Rough half for the TCU secondary. The pass defense gave up a lot of yards and big plays. The safeties were caught out of position on Kenny Williams’ touchdown, and there was a broken tackle on the touchdown up the sideline by Devin Lauderdale. Twice, the Raiders converted long third downs in the middle of the field. Chris Hackett steadied the Frogs with an interception later in the first quarter, but damage was done.
For the first time this year, TCU trailed in the first half, because Tech took the opening possession and drove for a touchdown. But the offense, like always, responded. The Frogs put up 24 points in the first quarter, giving them 104 points in the seven first quarters this year, almost 15 per game.
Josh Doctson is emerging as the Frogs’ most dynamic and reliable receiver. That’s an important combination. It means both big-play ability and the first look from the quarterback. Trevone Boykin is starting to depend on Doctson for plays downfield and in the red zone. Doctson had a 51-yard touchdown catch and a 5-yard touchdown catch in the first half. He leads the team in yards and touchdowns.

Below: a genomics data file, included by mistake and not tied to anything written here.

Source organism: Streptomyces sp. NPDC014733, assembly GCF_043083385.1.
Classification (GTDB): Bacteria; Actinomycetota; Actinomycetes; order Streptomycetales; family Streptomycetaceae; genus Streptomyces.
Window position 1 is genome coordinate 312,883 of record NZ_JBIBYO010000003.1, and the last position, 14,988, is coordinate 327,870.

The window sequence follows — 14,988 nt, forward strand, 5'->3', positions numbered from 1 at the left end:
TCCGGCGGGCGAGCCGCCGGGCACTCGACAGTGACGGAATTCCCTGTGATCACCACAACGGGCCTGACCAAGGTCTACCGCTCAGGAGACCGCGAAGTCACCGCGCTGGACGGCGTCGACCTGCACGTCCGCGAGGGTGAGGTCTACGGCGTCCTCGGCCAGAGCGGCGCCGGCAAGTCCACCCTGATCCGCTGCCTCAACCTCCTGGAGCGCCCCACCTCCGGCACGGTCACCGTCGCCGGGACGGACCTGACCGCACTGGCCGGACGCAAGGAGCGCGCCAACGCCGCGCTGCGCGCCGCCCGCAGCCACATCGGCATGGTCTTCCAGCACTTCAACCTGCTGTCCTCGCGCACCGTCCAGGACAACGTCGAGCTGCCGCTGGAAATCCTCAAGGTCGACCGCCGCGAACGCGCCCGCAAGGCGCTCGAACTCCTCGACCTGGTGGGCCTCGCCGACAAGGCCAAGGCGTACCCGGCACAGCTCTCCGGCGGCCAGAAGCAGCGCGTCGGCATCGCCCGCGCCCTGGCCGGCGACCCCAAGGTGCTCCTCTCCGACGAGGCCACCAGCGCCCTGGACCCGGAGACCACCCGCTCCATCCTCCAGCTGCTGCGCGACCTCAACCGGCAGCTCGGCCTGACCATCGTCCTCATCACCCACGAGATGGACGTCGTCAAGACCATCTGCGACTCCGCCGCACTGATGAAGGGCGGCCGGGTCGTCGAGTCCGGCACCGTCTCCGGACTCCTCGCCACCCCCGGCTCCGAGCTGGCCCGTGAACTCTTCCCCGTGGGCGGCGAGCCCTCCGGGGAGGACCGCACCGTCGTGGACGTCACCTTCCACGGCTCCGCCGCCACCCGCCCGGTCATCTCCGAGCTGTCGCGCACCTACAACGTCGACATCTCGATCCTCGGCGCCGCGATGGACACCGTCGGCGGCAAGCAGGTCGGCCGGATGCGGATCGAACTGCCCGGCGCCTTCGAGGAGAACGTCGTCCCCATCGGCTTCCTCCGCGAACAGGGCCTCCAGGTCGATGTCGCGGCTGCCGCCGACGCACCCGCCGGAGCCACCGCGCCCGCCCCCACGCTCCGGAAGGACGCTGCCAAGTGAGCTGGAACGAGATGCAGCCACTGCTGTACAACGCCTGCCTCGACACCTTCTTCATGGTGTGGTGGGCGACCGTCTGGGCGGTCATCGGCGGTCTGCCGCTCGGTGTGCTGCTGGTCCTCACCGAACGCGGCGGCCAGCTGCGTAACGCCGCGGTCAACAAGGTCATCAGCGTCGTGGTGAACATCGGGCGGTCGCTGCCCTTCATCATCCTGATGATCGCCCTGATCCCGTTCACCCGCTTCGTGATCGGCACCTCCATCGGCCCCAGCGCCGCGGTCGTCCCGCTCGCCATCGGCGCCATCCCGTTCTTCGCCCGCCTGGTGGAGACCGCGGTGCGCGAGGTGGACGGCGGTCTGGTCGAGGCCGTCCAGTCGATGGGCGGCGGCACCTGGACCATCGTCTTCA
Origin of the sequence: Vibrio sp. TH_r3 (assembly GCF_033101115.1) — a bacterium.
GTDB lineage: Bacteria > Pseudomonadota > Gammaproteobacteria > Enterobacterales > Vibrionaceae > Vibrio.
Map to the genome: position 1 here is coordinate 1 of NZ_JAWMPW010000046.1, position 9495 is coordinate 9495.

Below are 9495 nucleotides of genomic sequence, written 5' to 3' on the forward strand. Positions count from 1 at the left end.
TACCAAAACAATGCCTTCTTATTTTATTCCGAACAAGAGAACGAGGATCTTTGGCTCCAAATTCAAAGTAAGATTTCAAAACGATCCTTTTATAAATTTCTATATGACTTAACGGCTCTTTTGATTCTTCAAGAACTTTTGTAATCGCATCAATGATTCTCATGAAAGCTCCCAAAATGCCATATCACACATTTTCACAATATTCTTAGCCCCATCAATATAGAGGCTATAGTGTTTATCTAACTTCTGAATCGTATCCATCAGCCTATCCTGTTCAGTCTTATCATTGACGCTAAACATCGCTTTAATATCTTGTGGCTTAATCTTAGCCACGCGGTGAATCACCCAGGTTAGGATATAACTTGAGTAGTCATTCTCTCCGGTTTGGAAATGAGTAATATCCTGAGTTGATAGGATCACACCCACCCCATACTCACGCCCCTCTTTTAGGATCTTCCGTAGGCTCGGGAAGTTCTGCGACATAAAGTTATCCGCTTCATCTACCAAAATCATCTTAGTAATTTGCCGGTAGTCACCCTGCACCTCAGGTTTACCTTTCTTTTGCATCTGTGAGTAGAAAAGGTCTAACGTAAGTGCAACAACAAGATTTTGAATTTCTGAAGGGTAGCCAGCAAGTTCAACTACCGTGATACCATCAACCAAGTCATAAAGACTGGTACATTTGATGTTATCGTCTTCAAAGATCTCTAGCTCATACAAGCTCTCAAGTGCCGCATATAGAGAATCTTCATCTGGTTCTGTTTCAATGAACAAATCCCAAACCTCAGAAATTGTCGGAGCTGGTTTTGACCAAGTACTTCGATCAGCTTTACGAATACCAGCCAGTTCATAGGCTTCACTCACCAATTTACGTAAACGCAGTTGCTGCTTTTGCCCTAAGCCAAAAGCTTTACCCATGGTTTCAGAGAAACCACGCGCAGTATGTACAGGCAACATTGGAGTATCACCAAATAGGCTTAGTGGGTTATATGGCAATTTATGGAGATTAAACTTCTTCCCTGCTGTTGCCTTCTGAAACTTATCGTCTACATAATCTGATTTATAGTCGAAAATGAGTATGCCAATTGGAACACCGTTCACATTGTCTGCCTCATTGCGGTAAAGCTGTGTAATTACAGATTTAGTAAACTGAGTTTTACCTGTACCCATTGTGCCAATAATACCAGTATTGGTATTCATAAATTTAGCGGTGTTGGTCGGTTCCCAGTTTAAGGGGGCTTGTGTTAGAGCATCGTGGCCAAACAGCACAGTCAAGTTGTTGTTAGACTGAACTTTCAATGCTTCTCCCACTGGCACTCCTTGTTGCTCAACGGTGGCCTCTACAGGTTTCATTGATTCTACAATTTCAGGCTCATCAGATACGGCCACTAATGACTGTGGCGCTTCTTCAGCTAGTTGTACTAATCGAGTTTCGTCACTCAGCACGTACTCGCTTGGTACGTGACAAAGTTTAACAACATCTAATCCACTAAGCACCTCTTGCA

It had to be good for the Frogs to see Jaden Oberkrom make a field goal from 45 yards. Those aren’t gimmes in the college game, so if you have a kicker who can make them, it’s a big weapon for an offense already capable of scoring a lot of points. Oberkrom is 3-for-5 from 40-plus now.
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Tech can be thankful it did not trail by more in the first half. It got fooled on a fake punt, roughed the punter, lost a shotgun snap and again on a strip sack in the last half of the second quarter. TCU got only a field goal out of the fake punt, nothing from the roughing the punter penalty and only field goals from the turnovers. And in the first quarter, couldn’t convert on fourth-and-goal from the 1.